Toronto Renters Saving Home Ownership for Cottage Country
Kirstyn Mayers, 28, isn’t your average Prince Edward County cottager. In fact there is no cottage — yet.
But there is a 4.5-acre land-locked plot in a speck of a place called Demorestville, north of the fashionable County hub of Picton.
Mayers and her husband Daniel wanted to buy a rural property close to her grandparents’ place, where she spent summers and had worked at a winery. They would check out listings and poke about for a handyman’s special when visiting the County.
In the end, their piece of paradise turned up on Kijiji two years ago.
“What is so attractive about the County is it’s beautiful but you’re right in the centre of Toronto, Ottawa, Montreal and there’s so many people from the city that are out there either seasonally or full-time. I have friends like I have in the city. It’s not a culture shock,” she said.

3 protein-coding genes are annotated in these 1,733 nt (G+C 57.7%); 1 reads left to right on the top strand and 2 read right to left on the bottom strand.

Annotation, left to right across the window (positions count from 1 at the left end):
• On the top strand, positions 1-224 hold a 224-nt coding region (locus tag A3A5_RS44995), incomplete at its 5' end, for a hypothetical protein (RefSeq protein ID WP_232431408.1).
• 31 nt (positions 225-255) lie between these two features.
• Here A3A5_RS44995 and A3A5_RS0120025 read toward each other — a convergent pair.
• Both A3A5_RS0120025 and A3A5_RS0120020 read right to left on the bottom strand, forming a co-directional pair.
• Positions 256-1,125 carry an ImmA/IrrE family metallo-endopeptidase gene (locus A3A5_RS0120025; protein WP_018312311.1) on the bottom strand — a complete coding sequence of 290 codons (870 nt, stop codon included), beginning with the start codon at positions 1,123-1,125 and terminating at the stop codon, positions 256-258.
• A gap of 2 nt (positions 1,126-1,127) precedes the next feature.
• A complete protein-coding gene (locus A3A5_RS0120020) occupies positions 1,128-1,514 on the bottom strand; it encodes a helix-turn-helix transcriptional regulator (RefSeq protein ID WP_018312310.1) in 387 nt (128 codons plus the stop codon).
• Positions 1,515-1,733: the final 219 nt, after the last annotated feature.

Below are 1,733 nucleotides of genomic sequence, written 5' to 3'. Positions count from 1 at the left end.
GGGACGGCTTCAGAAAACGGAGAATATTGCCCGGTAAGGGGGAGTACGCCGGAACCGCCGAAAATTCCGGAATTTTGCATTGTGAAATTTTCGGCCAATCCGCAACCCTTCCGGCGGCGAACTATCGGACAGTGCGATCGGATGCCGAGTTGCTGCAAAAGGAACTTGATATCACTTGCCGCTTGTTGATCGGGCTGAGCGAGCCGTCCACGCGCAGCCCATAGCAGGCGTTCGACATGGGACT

Then there’s the reality of Toronto real estate prices that have made the Mayers doubt they will ever buy in the city.
“It seems like you have to be ready to spend $1 million to get a home,” she said.
“Affordable condos are usually in areas that are really over-saturated with condo buildings. Nice neighbourhoods that have a couple of condo buildings in them are really expensive,” she said, adding that maintenance fees make condos feel more like renting than owning.
In April the Mayors moved from a Queen St. and Ossington Ave. apartment and to a rental house in Don Mills where there’s more room for Freia, 2, and 4-month-old Mobias.
A key feature of the new Toronto location is its quick getaway access. They have a small trailer parked on their County property and try and go up every weekend May to Sept.
“It’s a five-minute drive to the 401, so getting out to the County in the summer is a lot faster. We’re still on the subway line so it doesn’t feel like we’re completely out of touch with everything,” said Mayers. “It’s like an hour shorter commute so if you’re leaving on a Friday night or Saturday morning it saves a lot of time.”
There’s no fixed timeline for building on their land. Right now Daniel needs to be in the city for work.
“When we bought it we had a timeline in mind, but every season that passes it gets pushed further back,” she said.